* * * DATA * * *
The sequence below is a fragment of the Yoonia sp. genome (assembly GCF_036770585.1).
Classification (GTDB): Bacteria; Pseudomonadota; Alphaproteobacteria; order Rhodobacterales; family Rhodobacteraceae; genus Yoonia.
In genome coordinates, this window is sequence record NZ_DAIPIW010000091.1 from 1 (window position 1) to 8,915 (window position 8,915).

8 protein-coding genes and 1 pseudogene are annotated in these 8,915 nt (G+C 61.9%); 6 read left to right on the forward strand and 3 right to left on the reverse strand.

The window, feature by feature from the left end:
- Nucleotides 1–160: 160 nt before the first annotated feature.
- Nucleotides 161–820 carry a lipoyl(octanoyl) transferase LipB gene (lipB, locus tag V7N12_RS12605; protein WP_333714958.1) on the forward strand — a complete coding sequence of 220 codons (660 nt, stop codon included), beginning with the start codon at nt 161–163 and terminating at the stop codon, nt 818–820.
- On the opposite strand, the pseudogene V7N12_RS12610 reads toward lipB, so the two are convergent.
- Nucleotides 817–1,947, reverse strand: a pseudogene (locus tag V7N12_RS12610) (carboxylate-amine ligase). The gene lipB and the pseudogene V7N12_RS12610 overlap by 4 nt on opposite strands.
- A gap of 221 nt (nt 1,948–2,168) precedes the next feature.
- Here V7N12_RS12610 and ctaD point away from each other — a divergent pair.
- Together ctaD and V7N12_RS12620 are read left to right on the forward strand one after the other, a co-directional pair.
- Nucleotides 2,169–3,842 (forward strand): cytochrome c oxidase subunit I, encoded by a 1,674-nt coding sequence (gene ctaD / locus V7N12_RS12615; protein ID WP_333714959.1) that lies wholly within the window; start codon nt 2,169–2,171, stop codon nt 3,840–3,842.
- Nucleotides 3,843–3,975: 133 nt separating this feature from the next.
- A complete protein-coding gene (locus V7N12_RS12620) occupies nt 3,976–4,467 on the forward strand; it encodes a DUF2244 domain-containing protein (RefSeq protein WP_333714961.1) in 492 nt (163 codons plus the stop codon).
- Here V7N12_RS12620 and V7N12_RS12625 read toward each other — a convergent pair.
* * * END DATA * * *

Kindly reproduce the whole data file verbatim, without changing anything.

The sequence below is a fragment of the Yoonia sp. genome (assembly GCF_036770585.1).
Classification (GTDB): Bacteria; Pseudomonadota; Alphaproteobacteria; order Rhodobacterales; family Rhodobacteraceae; genus Yoonia.
In genome coordinates, this window is sequence record NZ_DAIPIW010000091.1 from 1 (window position 1) to 8,915 (window position 8,915).

8 protein-coding genes and 1 pseudogene are annotated in these 8,915 nt (G+C 61.9%); 6 read left to right on the forward strand and 3 right to left on the reverse strand.

The window, feature by feature from the left end:
- Nucleotides 1–160: 160 nt before the first annotated feature.
- Nucleotides 161–820 carry a lipoyl(octanoyl) transferase LipB gene (lipB, locus tag V7N12_RS12605; protein WP_333714958.1) on the forward strand — a complete coding sequence of 220 codons (660 nt, stop codon included), beginning with the start codon at nt 161–163 and terminating at the stop codon, nt 818–820.
- On the opposite strand, the pseudogene V7N12_RS12610 reads toward lipB, so the two are convergent.
- Nucleotides 817–1,947, reverse strand: a pseudogene (locus tag V7N12_RS12610) (carboxylate-amine ligase). The gene lipB and the pseudogene V7N12_RS12610 overlap by 4 nt on opposite strands.
- A gap of 221 nt (nt 1,948–2,168) precedes the next feature.
- Here V7N12_RS12610 and ctaD point away from each other — a divergent pair.
- Together ctaD and V7N12_RS12620 are read left to right on the forward strand one after the other, a co-directional pair.
- Nucleotides 2,169–3,842 (forward strand): cytochrome c oxidase subunit I, encoded by a 1,674-nt coding sequence (gene ctaD / locus V7N12_RS12615; protein ID WP_333714959.1) that lies wholly within the window; start codon nt 2,169–2,171, stop codon nt 3,840–3,842.
- Nucleotides 3,843–3,975: 133 nt separating this feature from the next.
- A complete protein-coding gene (locus V7N12_RS12620) occupies nt 3,976–4,467 on the forward strand; it encodes a DUF2244 domain-containing protein (RefSeq protein WP_333714961.1) in 492 nt (163 codons plus the stop codon).
- Here V7N12_RS12620 and V7N12_RS12625 read toward each other — a convergent pair.